Sunday, May 13, 2007

Soaked to the skin and cold, but happy.

Before this weekends training, a few words about the training in the week. My last post detailed Tuesdays run.

I had a blister from Sunday that wasn't too bad, but instead of leaving it to dry out I ripped it off on Tuesday night. Fool. I then could hardly walk for two days, let alone run, so I lost Wednesday and Thursday.

On Friday I did my usual gym strengthening session, with some core muscle exercises again.

I decided I needed to do two reasonable distances this weekend, as it would be my last opportunity to put some serious mileage in, before I have to taper to gather my strength for La Trans Aq in 3 weeks.

On Saturday I planned a 14.5 mile route, once again heading into Swynnerton Old Forest; similar terrain to what I expect meet in France. The route map is shown below, along with the hill profile.

As you can see, it's an undulating route; plenty of long hills. Using the knowledge I have gained over the last couple of weeks I decided that I would make a good attempt to run the whole distance (and not run/walk in a 20:5 minute ratio). I knew that this would not always be possible as I would be hedge and stile hopping, ad well as have some steep hills to tackle. I set a pace of just over 5mph and was loaded with 6kg of weight. I didn't carry any food, and just 800ml of SIS Go electrolyte.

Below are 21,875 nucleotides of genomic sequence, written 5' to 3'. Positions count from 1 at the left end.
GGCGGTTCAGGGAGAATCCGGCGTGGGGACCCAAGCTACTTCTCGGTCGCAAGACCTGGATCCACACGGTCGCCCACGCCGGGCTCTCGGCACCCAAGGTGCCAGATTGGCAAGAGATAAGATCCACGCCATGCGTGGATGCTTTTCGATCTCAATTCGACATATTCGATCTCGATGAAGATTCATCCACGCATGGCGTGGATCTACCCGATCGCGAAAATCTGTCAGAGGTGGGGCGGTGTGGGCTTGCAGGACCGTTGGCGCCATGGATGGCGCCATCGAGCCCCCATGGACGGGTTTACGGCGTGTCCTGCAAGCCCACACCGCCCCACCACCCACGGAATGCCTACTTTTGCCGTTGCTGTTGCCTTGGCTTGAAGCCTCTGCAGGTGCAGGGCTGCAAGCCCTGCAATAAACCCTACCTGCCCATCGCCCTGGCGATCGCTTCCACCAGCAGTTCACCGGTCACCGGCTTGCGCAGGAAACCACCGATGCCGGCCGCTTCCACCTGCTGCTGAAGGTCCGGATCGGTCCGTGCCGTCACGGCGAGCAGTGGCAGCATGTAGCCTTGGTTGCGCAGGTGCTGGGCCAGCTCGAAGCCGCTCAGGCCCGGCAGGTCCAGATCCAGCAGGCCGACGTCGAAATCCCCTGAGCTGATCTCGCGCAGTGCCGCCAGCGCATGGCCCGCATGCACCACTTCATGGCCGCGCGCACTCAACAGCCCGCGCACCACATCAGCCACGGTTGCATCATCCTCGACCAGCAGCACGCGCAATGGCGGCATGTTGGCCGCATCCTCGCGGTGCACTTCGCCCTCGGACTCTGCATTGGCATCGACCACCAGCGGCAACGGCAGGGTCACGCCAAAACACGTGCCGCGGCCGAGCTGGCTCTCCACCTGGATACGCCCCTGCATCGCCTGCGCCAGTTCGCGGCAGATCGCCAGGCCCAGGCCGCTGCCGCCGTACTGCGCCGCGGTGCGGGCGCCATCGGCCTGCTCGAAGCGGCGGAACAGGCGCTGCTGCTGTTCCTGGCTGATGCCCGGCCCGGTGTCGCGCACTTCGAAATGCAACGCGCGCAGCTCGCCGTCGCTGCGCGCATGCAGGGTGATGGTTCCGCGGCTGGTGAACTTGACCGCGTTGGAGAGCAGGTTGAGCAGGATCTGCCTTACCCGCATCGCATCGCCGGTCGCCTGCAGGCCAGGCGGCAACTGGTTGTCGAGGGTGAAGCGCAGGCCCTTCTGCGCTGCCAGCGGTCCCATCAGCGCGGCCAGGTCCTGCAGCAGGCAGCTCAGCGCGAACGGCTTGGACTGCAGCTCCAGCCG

No sooner had I left the house, and it started to rain. It started to rain heavily. I was wearing a long sleeve Railriders Ecomesh shirt and shorts. Pretty rapidly I looked like a drowned rat. The rain persisted for 80% of the run. I was thoroughly soaked to the bone. After the first 6 miles, I exit the forest and for the next 3 miles it's uphill into Swynnerton village itself. It isn't steep, but a long slow incline for that long takes it toll. I had to stop whilst in the forest quite a few times, and I also slowed to a walk for very steep short sections. Once out of the forest the terrain picks up and I could resume my target pace. At 9 miles there should have been a welcome downhill past Beech Caves but the route was a small section of road. Both knees ached at this point. It's amazing the difference the tarmac roads have on my joints. I am so used to running off-road that my legs really complain when I hit a hard surface. This is probably also because my current New Balance 1100MDS shoes are nearing the end of their life. I have almost clocked up 300 miles on this pair. I think the softer ground is offset by the pack weight, so the cushioning is starting to fail.

Once past Beech, there is another undulating woodland section that sadly runs parallel to the M6 so it's a little noisy. Climbing out of beech was hard work as I was back on the tarmac, and so it stayed for the remainder of the route. I finished in a respectable time, averaging 4.6mph for the 14.5 miles. I was happy enough with that, as I had run where I could and carried 6kg.

The following day, I was planning to run a little further, but the weather forecast was worse. Instead I planned a route just over 12 miles, and thought I would play it by ear. If it was dry I would add some more on. I packed the same weight 6kg, and once again carried 800ml of electrolyte. The route and hill profile are below.